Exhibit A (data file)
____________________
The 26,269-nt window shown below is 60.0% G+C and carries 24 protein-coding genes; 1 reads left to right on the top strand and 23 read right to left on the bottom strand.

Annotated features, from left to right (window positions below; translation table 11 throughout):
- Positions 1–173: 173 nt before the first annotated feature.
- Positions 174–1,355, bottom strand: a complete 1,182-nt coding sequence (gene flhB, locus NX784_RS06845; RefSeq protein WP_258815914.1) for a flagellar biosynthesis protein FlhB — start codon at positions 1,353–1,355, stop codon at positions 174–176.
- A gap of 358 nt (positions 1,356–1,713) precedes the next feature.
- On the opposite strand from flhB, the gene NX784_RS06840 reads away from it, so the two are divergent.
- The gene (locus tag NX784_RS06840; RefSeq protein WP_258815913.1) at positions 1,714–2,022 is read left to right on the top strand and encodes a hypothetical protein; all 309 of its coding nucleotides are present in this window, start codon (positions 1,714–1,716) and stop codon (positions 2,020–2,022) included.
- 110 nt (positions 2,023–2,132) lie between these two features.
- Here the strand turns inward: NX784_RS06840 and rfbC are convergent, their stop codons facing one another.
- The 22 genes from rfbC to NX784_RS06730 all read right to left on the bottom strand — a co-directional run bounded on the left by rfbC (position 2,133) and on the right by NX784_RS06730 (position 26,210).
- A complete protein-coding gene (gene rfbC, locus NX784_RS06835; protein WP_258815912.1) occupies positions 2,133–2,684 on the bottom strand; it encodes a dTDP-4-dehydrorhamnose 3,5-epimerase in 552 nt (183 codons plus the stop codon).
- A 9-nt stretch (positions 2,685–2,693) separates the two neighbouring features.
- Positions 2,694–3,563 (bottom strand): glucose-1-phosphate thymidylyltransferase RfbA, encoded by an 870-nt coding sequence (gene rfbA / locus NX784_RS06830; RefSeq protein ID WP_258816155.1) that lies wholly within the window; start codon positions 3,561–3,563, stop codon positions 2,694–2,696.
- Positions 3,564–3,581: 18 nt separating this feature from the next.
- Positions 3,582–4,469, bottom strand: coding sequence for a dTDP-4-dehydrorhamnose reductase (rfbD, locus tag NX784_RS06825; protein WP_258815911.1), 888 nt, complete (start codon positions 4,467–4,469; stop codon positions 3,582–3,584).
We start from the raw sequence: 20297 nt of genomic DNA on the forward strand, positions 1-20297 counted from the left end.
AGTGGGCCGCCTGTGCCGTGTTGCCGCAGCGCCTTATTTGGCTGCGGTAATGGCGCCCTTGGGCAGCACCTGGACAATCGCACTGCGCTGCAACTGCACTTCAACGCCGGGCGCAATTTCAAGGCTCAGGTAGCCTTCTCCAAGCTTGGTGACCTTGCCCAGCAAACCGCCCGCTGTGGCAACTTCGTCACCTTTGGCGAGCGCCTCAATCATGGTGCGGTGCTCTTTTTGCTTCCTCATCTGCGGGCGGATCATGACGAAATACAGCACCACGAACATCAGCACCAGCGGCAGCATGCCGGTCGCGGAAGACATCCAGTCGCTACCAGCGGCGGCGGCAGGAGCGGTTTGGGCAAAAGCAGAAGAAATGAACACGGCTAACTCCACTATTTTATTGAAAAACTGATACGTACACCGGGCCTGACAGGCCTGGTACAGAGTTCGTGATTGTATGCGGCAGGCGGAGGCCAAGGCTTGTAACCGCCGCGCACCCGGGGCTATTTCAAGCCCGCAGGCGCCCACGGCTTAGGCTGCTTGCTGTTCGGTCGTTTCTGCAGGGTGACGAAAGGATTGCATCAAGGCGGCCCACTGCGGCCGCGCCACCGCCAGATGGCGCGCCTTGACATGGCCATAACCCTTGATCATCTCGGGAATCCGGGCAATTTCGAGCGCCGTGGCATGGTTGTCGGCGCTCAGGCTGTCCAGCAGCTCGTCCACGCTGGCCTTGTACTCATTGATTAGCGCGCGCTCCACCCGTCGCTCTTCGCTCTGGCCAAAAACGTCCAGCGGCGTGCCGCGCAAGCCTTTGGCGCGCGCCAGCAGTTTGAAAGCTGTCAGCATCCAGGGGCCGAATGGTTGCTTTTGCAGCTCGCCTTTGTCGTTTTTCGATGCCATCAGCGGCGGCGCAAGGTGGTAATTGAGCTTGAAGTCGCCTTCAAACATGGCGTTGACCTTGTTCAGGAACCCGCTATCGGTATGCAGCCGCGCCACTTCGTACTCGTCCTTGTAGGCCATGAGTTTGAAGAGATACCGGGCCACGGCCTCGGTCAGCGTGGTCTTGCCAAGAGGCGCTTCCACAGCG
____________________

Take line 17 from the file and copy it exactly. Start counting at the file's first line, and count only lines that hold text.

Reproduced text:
AGTGGGCCGCCTGTGCCGTGTTGCCGCAGCGCCTTATTTGGCTGCGGTAATGGCGCCCTTGGGCAGCACCTGGACAATCGCACTGCGCTGCAACTGCACTTCAACGCCGGGCGCAATTTCAAGGCTCAGGTAGCCTTCTCCAAGCTTGGTGACCTTGCCCAGCAAACCGCCCGCTGTGGCAACTTCGTCACCTTTGGCGAGCGCCTCAATCATGGTGCGGTGCTCTTTTTGCTTCCTCATCTGCGGGCGGATCATGACGAAATACAGCACCACGAACATCAGCACCAGCGGCAGCATGCCGGTCGCGGAAGACATCCAGTCGCTACCAGCGGCGGCGGCAGGAGCGGTTTGGGCAAAAGCAGAAGAAATGAACACGGCTAACTCCACTATTTTATTGAAAAACTGATACGTACACCGGGCCTGACAGGCCTGGTACAGAGTTCGTGATTGTATGCGGCAGGCGGAGGCCAAGGCTTGTAACCGCCGCGCACCCGGGGCTATTTCAAGCCCGCAGGCGCCCACGGCTTAGGCTGCTTGCTGTTCGGTCGTTTCTGCAGGGTGACGAAAGGATTGCATCAAGGCGGCCCACTGCGGCCGCGCCACCGCCAGATGGCGCGCCTTGACATGGCCATAACCCTTGATCATCTCGGGAATCCGGGCAATTTCGAGCGCCGTGGCATGGTTGTCGGCGCTCAGGCTGTCCAGCAGCTCGTCCACGCTGGCCTTGTACTCATTGATTAGCGCGCGCTCCACCCGTCGCTCTTCGCTCTGGCCAAAAACGTCCAGCGGCGTGCCGCGCAAGCCTTTGGCGCGCGCCAGCAGTTTGAAAGCTGTCAGCATCCAGGGGCCGAATGGTTGCTTTTGCAGCTCGCCTTTGTCGTTTTTCGATGCCATCAGCGGCGGCGCAAGGTGGTAATTGAGCTTGAAGTCGCCTTCAAACATGGCGTTGACCTTGTTCAGGAACCCGCTATCGGTATGCAGCCGCGCCACTTCGTACTCGTCCTTGTAGGCCATGAGTTTGAAGAGATACCGGGCCACGGCCTCGGTCAGCGTGGTCTTGCCAAGAGGCGCTTCCACAGCG